We at PPT are not education specialists. However, we did see something in a story on Thailand’s poor PISA results.
The story explains how Thailand languishes in the bottom quarter of the 70 countries that have their students tested every three years on science, math and reading. It then asks why Singapore and Vietnam have been successful.
Finally, the story gets to Thailand: what’s wrong? An academic from Chulalongkorn University’s Education Faculty observes that “the PISA results reflect serious disparities between students in well-known schools and students in rural areas.” In other words, a lack of equity.
New Education Minister Teerakiat Jareonsettasin “admitted he was also disappointed with the performance of Thai students.” He agreed that the results “reflected a huge gap in ability between students in elite schools and those in underprivileged schools.”
Teerakiat only just got his position. Until a couple of days ago, the Ministry was headed by a general with Teerakiat and another general as deputy ministers. Today, there’s one general as a deputy minister.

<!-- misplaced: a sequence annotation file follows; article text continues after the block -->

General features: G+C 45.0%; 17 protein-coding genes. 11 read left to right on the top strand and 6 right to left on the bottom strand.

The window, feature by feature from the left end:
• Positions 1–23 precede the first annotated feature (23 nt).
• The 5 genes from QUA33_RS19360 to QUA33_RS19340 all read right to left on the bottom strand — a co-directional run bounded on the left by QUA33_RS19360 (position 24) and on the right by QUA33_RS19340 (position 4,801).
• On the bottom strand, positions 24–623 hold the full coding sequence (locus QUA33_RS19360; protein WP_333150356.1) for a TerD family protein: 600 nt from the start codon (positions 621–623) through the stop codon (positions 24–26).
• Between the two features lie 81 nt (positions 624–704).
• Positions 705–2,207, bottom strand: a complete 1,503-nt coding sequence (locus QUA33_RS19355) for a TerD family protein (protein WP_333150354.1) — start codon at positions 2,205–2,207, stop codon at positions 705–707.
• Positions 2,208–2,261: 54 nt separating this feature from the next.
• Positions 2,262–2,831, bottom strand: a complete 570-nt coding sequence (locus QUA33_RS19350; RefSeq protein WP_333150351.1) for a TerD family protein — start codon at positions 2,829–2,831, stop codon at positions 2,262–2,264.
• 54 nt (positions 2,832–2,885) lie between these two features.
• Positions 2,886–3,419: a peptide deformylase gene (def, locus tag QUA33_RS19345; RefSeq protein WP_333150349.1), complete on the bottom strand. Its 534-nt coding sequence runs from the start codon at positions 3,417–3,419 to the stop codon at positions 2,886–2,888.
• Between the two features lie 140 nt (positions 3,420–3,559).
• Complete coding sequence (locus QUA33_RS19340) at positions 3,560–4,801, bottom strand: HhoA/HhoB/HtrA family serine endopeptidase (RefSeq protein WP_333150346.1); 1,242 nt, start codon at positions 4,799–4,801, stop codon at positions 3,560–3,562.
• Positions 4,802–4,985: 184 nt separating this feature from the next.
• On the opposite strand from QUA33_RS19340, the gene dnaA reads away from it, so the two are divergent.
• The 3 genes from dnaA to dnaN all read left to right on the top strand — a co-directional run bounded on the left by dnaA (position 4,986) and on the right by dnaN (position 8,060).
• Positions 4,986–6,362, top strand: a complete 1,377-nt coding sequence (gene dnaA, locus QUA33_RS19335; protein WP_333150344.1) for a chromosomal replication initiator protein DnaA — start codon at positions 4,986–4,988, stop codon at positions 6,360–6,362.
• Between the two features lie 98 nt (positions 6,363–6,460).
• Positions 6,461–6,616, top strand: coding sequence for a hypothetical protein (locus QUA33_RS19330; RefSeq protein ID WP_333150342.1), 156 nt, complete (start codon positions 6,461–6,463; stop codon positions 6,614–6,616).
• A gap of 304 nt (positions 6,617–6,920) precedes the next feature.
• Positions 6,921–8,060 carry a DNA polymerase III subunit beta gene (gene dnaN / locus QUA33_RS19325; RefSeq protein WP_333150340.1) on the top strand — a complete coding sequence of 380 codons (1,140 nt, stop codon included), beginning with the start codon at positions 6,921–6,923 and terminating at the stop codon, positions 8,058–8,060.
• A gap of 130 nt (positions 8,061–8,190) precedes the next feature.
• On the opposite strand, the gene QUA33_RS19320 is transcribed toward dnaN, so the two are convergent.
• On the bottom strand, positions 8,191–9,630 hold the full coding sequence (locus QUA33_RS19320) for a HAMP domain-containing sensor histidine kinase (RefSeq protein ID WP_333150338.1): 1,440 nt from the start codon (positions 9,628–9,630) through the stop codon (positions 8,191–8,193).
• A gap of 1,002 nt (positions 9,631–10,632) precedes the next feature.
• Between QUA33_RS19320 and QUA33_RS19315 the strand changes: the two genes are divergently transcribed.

Inequality in schools and generals go together.
We say this because Thailand’s elite doesn’t really care about education except as a means for imparting propaganda and instilling notions of hierarchy and order.
The rich don’t send their kids to the average school. They go to expensive schools or get into the top-ranked public schools (which are essentially reserved for the elite). The rich, like the military, prefer average schools to beat hierarchy and order into the population. Most important, they expect the lower classes to be trained to respect and honor their “betters.”
PISA results reflect this desire to control Thailand so that the royalist elite can exploit, dominate and luxuriate.